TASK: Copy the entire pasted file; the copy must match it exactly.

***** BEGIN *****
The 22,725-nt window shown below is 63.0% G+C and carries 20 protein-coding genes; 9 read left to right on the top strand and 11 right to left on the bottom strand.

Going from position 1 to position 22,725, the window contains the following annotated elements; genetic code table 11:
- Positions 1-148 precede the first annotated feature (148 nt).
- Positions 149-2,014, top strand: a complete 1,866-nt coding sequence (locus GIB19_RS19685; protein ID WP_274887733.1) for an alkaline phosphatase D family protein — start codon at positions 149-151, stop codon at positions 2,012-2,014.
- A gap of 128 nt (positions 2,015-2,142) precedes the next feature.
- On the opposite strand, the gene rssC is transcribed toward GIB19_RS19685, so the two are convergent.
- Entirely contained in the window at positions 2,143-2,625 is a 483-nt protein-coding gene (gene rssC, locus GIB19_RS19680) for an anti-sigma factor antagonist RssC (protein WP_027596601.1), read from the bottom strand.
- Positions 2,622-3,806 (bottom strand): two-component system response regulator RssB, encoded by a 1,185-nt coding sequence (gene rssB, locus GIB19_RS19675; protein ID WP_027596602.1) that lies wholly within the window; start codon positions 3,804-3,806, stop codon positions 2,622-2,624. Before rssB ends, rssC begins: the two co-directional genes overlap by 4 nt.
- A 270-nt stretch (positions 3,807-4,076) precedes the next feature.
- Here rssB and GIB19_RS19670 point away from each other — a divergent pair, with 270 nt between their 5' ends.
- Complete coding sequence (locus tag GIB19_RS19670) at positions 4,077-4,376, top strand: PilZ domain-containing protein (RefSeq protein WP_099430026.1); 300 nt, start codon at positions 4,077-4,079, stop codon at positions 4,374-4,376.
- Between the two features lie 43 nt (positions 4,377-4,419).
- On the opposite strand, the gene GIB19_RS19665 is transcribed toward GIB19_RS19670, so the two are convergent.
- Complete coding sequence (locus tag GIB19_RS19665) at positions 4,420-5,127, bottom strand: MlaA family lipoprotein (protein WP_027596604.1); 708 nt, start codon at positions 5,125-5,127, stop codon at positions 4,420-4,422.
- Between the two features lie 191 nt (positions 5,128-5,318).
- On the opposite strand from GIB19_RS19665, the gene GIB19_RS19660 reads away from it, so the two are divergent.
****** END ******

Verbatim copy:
The 22,725-nt window shown below is 63.0% G+C and carries 20 protein-coding genes; 9 read left to right on the top strand and 11 right to left on the bottom strand.

Going from position 1 to position 22,725, the window contains the following annotated elements; genetic code table 11:
- Positions 1-148 precede the first annotated feature (148 nt).
- Positions 149-2,014, top strand: a complete 1,866-nt coding sequence (locus GIB19_RS19685; protein ID WP_274887733.1) for an alkaline phosphatase D family protein — start codon at positions 149-151, stop codon at positions 2,012-2,014.
- A gap of 128 nt (positions 2,015-2,142) precedes the next feature.
- On the opposite strand, the gene rssC is transcribed toward GIB19_RS19685, so the two are convergent.
- Entirely contained in the window at positions 2,143-2,625 is a 483-nt protein-coding gene (gene rssC, locus GIB19_RS19680) for an anti-sigma factor antagonist RssC (protein WP_027596601.1), read from the bottom strand.
- Positions 2,622-3,806 (bottom strand): two-component system response regulator RssB, encoded by a 1,185-nt coding sequence (gene rssB, locus GIB19_RS19675; protein ID WP_027596602.1) that lies wholly within the window; start codon positions 3,804-3,806, stop codon positions 2,622-2,624. Before rssB ends, rssC begins: the two co-directional genes overlap by 4 nt.
- A 270-nt stretch (positions 3,807-4,076) precedes the next feature.
- Here rssB and GIB19_RS19670 point away from each other — a divergent pair, with 270 nt between their 5' ends.
- Complete coding sequence (locus tag GIB19_RS19670) at positions 4,077-4,376, top strand: PilZ domain-containing protein (RefSeq protein WP_099430026.1); 300 nt, start codon at positions 4,077-4,079, stop codon at positions 4,374-4,376.
- Between the two features lie 43 nt (positions 4,377-4,419).
- On the opposite strand, the gene GIB19_RS19665 is transcribed toward GIB19_RS19670, so the two are convergent.
- Complete coding sequence (locus tag GIB19_RS19665) at positions 4,420-5,127, bottom strand: MlaA family lipoprotein (protein WP_027596604.1); 708 nt, start codon at positions 5,125-5,127, stop codon at positions 4,420-4,422.
- Between the two features lie 191 nt (positions 5,128-5,318).
- On the opposite strand from GIB19_RS19665, the gene GIB19_RS19660 reads away from it, so the two are divergent.